U.S. intelligence officials are months or even years away from preventing classified information from being leaked in cases similar to fugitive NSA contractor Edward Snowden, The Daily Beast
The officials say that due to the vast number of computer systems and networks in the 70 U.S. agencies dealing with secret data, it will be a long process before they are able to keep an eye on the computers of federal employees with security clearance.
The intelligence officials are almost a year away from being able to monitor public databases for clues that government workers have transgressed federal laws or run into financial hardship, the Beast said.
Due to the delays in mounting a sweeping monitoring service to "watch the watchers," the intelligence agencies are also struggling to keep an eye on its employees. The setbacks resulted in a "second Snowden," who leaked secret files to The Intercept from the National Counterterrorism Center, the Beast said.
Snowden, now living under asylum in Russia, leaked thousands of classified documents from the National Security Agency, putting American intelligence agents in danger while also exposing the mass phone and Internet surveillance by the agency.
A pilot program called "Continuous Evaluation" has been created to keep tabs of social media and message board postings by people who have access to classified documents.
The aim is to curb insider threats, such as the Snowden leaks, the embarrassing WikiLeaks cables disclosure, and the deadly shooting at a Navy Yard by contractor Aaron Alexis, the Beast said.
The intelligence community has taken measures to prevent more Snowden-type cases, including an order that two staffers must be present when sensitive files are accessed in some agencies, and to encourage employees to report suspicious activity by their colleagues.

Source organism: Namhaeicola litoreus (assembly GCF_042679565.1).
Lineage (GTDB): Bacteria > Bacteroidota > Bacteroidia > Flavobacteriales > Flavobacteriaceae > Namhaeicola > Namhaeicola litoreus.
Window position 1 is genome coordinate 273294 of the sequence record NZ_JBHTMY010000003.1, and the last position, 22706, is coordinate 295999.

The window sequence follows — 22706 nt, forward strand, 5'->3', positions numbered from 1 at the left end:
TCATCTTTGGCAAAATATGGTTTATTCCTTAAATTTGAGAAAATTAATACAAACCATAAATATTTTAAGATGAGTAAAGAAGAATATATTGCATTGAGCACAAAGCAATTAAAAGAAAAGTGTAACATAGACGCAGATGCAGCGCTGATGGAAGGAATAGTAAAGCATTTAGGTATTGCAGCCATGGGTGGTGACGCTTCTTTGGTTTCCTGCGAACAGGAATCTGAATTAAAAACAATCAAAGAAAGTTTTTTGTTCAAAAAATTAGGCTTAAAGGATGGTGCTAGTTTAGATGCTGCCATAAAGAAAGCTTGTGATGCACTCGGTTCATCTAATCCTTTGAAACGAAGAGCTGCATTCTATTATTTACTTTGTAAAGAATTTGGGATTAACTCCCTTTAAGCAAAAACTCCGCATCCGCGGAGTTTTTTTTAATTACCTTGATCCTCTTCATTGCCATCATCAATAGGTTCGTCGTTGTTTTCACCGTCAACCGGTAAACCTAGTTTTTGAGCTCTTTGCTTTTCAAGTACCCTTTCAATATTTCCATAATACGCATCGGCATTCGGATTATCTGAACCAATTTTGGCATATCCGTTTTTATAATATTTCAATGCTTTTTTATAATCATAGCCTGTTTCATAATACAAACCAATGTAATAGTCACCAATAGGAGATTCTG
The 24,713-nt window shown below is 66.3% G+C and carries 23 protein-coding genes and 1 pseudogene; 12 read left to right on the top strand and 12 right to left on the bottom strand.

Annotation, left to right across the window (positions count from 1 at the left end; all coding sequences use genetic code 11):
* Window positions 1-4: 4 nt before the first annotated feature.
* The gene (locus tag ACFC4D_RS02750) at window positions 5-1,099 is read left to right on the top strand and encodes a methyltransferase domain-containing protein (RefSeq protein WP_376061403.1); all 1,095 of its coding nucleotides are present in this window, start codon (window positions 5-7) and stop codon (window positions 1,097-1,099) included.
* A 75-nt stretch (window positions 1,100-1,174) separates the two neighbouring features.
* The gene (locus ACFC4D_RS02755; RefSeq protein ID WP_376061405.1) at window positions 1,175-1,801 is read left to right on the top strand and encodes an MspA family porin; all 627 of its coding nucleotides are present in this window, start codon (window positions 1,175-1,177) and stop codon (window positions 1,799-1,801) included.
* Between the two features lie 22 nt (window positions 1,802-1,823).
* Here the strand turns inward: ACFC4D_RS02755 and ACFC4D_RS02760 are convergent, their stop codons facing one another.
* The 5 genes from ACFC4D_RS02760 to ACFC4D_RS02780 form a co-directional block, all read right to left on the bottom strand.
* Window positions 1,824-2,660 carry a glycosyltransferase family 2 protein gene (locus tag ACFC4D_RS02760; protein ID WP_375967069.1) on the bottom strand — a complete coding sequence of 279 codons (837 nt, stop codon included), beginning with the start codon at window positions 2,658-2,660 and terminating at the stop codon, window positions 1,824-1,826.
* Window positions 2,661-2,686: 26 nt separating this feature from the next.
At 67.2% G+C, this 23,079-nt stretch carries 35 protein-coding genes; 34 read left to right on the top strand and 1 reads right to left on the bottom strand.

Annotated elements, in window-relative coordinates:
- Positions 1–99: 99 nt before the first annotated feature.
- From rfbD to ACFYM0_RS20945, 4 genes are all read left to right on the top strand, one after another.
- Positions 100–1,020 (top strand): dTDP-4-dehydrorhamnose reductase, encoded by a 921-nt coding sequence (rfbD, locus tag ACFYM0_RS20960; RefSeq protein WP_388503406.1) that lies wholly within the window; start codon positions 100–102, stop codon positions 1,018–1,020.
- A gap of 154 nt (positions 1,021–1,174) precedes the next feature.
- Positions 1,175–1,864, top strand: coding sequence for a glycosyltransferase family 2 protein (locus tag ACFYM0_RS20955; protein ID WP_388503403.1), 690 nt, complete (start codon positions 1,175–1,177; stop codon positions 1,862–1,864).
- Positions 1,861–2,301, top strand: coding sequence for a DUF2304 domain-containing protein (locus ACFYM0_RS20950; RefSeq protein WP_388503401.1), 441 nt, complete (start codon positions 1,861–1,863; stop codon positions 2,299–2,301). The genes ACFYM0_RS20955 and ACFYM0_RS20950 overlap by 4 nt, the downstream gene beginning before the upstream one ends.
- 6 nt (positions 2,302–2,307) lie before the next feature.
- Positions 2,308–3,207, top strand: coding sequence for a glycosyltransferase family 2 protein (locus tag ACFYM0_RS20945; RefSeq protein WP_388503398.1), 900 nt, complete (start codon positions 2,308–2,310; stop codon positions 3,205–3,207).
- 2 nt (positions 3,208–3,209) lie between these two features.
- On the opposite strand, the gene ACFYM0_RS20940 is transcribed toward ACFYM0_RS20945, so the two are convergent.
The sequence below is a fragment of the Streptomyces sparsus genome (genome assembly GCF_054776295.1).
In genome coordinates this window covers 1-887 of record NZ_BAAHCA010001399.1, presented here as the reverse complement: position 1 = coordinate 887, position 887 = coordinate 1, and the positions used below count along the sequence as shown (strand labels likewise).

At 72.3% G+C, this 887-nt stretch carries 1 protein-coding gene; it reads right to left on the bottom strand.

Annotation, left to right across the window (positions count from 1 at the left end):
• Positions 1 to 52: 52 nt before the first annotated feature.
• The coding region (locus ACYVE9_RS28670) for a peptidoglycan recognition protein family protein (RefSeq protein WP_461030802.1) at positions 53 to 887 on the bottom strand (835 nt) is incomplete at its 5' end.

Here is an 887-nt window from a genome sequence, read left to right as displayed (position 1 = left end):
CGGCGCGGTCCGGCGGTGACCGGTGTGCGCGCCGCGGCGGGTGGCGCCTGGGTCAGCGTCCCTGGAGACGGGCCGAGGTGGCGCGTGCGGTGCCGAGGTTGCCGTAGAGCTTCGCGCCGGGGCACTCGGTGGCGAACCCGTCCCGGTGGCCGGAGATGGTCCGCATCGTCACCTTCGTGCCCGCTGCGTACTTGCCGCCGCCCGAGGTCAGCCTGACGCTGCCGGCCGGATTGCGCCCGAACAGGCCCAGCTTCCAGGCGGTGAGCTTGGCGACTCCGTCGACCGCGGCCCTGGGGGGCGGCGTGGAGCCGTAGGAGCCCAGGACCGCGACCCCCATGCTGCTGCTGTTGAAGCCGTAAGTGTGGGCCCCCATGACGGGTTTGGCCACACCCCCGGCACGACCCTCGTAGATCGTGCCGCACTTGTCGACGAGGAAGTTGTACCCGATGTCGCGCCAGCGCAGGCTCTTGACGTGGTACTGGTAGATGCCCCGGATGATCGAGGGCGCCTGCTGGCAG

The National Counterintelligence Executive has also drawn up new guidelines for its Insider Threat Policy. As part of the changes, the Office of the Director of National Intelligence next year plans to start checking the names of 1.5 million employees with top-secret clearances against public and government databases, such as those that show recent arrests, credit scores, and cash transactions of $10,000 or more, according to the Beast.
The agency will eventually monitor the online activity of all 5 million people cleared to see secret U.S. government documents.
"To a large extent, it's not only smart, it's long overdue," said Steven Aftergood, who directs the Federation of American Scientists' Project on Government Secrecy. "The way the existing process works, they look at you every 5 to 10 years ... and then they forget about you until the next review is due years later."
But Aftergood noted there could be some backlash over government officials monitoring online activity outside work, saying, "It needs to be demonstrated in practice that the triggers won't lead to ... a paranoid workplace. They can't push it too far or it will backfire."
Republican Sen. Chuck Grassley of Iowa and Democratic Sen. Ron Wyden of Oregon have pointed out the monitoring could result in a negative effect on the confidentiality of whistleblowers to Congress or inspectors general.
In a letter to Director of National Intelligence James Clapper in June, they wrote, "If whistleblower communications with Inspectors General or with Congress are routinely monitored and conveyed to agency leadership, it would defeat the ability to make protected disclosures confidentially."
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